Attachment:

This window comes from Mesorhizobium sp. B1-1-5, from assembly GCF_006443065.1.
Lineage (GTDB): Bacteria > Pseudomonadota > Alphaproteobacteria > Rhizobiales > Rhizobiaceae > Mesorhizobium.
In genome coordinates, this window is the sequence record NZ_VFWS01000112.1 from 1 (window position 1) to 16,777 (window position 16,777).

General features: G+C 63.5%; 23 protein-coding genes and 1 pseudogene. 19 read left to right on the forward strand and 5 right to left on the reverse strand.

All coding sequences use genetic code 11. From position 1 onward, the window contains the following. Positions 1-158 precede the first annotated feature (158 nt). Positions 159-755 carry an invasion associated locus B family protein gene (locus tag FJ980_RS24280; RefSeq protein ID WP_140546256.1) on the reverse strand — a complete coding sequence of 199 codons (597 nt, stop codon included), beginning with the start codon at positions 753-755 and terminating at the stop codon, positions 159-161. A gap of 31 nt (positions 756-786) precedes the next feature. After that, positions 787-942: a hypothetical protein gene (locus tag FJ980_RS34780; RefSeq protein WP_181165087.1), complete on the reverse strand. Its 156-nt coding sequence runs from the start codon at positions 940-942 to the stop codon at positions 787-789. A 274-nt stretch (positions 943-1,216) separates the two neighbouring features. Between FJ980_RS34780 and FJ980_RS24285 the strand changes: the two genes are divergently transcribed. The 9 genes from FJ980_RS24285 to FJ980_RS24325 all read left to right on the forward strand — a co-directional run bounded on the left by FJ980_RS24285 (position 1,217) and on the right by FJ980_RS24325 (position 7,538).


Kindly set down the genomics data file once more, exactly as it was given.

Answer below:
This window comes from Mesorhizobium sp. B1-1-5, from assembly GCF_006443065.1.
Lineage (GTDB): Bacteria > Pseudomonadota > Alphaproteobacteria > Rhizobiales > Rhizobiaceae > Mesorhizobium.
In genome coordinates, this window is the sequence record NZ_VFWS01000112.1 from 1 (window position 1) to 16,777 (window position 16,777).

General features: G+C 63.5%; 23 protein-coding genes and 1 pseudogene. 19 read left to right on the forward strand and 5 right to left on the reverse strand.

All coding sequences use genetic code 11. From position 1 onward, the window contains the following. Positions 1-158 precede the first annotated feature (158 nt). Positions 159-755 carry an invasion associated locus B family protein gene (locus tag FJ980_RS24280; RefSeq protein ID WP_140546256.1) on the reverse strand — a complete coding sequence of 199 codons (597 nt, stop codon included), beginning with the start codon at positions 753-755 and terminating at the stop codon, positions 159-161. A gap of 31 nt (positions 756-786) precedes the next feature. After that, positions 787-942: a hypothetical protein gene (locus tag FJ980_RS34780; RefSeq protein WP_181165087.1), complete on the reverse strand. Its 156-nt coding sequence runs from the start codon at positions 940-942 to the stop codon at positions 787-789. A 274-nt stretch (positions 943-1,216) separates the two neighbouring features. Between FJ980_RS34780 and FJ980_RS24285 the strand changes: the two genes are divergently transcribed. The 9 genes from FJ980_RS24285 to FJ980_RS24325 all read left to right on the forward strand — a co-directional run bounded on the left by FJ980_RS24285 (position 1,217) and on the right by FJ980_RS24325 (position 7,538).